# Wheatstone Bridge: Substitution Resistance Formula Derivation?

• bagasme
In summary, the conversation discusses the formula for finding substitution resistance in a Wheatstone bridge. If the cross products of certain resistances are the same, the galvanometer can be omitted and the series-parallel principle can be used. If the cross products are different, the circuit must be modified and new resistances are determined using a set of equations. The conversation also mentions the lack of explanation or derivation for the formula and suggests searching for "Delta Wye Transform derivation" to find the necessary information. The conversation also briefly touches on the derivation for formula a, which can be found through web searches.
bagasme
Hello,

In high school, I had been taught about finding substitution resistance from Wheatstone bridge.

The formula:

a. If the cross product of ##R1## and ##R3## is same as ##R2## and ##R4##, the galvanometer in the middle (##R_5##) can be omitted and use series-parallel principle to solve for the substitution resistance.

b. If instead the cross products are different, modify the circuit to the following diagram below,

and determine new resistances (##R_a##, ##R_b##, & ##R_c##) by:

\begin{align} R_a &= \frac {R_1 \cdot R_2} {R_1 + R_2 + R_5} \nonumber \\ R_b &= \frac {R_1 \cdot R_5} {R_1 + R_2 + R_5} \nonumber \\ R_c &= \frac {R_2 \cdot R_5} {R_1 + R_2 + R_5} \nonumber \end{align}
Then, use new resistance to solve for substitution resistance.

However, there isn't any explanation or derivation of the formula AFAIK (even on my textbook).

So what derivation that lead me to the formulas above?

Bagas

A web search for "Delta Wye Transform derivation" will turn up what you need.

But what about derivation of formula a. ?

bagasme said:
But what about derivation of formula a. ?
I'm not sure what you mean. What is "formula a"?

There are examples of the derivation of the transformations on the web that can be readily found.

'a' can probably be derived, but (by inspection):

R5 may be omitted from the analysis if there is no current flow through it - it isn't 'doing' anything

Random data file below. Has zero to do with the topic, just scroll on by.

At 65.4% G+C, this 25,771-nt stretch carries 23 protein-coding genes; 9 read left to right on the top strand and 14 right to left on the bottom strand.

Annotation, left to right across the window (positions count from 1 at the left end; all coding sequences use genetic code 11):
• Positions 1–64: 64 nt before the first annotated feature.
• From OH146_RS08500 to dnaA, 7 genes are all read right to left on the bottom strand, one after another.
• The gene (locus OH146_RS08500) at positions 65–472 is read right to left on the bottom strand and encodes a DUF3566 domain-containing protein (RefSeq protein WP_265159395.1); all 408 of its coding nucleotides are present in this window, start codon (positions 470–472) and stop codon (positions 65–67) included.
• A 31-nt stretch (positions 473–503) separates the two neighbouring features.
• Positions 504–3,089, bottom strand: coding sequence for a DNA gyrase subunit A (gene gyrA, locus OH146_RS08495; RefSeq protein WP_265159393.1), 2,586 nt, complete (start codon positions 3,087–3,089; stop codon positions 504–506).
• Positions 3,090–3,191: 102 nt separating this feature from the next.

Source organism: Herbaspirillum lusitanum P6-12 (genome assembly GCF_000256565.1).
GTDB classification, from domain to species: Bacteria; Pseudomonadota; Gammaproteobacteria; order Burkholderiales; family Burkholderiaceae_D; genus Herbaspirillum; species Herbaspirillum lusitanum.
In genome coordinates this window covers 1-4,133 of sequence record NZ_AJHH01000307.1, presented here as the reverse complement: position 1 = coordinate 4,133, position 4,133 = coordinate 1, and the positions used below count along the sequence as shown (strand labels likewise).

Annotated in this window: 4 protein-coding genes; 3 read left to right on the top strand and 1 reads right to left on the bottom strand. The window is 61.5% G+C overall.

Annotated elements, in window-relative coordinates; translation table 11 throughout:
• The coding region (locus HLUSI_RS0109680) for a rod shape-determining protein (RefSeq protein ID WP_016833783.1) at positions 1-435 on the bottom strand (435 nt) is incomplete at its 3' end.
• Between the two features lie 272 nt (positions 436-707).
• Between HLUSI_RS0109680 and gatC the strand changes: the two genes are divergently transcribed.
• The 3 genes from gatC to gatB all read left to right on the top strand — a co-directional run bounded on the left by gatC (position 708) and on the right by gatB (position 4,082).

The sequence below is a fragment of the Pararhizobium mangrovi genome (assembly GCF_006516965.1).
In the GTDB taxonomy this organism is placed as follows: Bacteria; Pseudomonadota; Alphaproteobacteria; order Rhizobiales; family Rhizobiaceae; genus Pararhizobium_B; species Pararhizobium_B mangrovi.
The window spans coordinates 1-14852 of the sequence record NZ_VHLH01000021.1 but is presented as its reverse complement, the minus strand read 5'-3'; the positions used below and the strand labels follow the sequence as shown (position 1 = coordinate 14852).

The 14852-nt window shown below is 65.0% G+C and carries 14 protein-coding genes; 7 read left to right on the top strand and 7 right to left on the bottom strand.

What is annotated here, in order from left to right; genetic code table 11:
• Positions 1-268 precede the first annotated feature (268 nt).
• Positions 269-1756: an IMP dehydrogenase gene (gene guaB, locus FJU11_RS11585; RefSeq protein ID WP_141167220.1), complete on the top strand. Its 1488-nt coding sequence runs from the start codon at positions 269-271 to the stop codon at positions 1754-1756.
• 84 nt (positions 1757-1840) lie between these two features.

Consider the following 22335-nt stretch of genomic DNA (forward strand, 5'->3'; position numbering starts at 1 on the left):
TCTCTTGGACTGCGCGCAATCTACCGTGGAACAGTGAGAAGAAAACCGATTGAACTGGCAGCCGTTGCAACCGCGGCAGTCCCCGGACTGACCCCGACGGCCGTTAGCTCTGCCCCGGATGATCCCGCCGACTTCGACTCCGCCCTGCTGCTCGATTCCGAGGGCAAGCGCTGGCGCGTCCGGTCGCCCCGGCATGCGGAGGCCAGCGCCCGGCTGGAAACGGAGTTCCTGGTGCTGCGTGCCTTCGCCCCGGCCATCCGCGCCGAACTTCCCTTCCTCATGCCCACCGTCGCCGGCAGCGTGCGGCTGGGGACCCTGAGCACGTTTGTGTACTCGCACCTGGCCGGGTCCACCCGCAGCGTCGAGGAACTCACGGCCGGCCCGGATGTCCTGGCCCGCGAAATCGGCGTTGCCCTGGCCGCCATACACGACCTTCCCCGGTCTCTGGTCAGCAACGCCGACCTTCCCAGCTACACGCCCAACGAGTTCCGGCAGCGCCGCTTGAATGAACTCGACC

there is no current flow through R5 if (and only if) the voltages at either end of R5 are equal
the voltages are equal when R1/R4 = R2/R3 (or R1R3 = R2R4)
.

bagasme

## What is a Wheatstone Bridge?

A Wheatstone Bridge is a type of electrical circuit used to measure unknown electrical resistances. It consists of four resistors arranged in a diamond shape, with a voltage source connected to the top and bottom points of the diamond and a galvanometer connected to the two remaining points.

## What is the purpose of a Wheatstone Bridge?

The purpose of a Wheatstone Bridge is to measure an unknown resistance by comparing it to known resistances. When the bridge is balanced, meaning the galvanometer reads zero, the ratio of the known resistances can be used to calculate the value of the unknown resistance.

## How does the substitution resistance formula work?

The substitution resistance formula, also known as the Wheatstone Bridge formula, is used to calculate the value of the unknown resistance in a balanced Wheatstone Bridge. It states that the ratio of the two known resistances (R1 and R2) is equal to the ratio of the two unknown resistances (Rx and Ry). This can be expressed as Rx/Ry = R1/R2, or Rx = Ry(R1/R2).

## What is the derivation of the substitution resistance formula?

The substitution resistance formula can be derived using Kirchhoff's laws and Ohm's law. By applying Kirchhoff's voltage law to the top and bottom loops of the Wheatstone Bridge, and Kirchhoff's current law to the two side branches, a system of equations can be formed. By solving these equations, the substitution resistance formula can be derived.

## What are the limitations of the Wheatstone Bridge?

The Wheatstone Bridge is most accurate when the unknown resistance is similar in magnitude to the known resistances. Additionally, the Wheatstone Bridge is sensitive to changes in temperature and can be affected by the resistance of the connecting wires. It also assumes a linear relationship between voltage and current, which may not always be the case.

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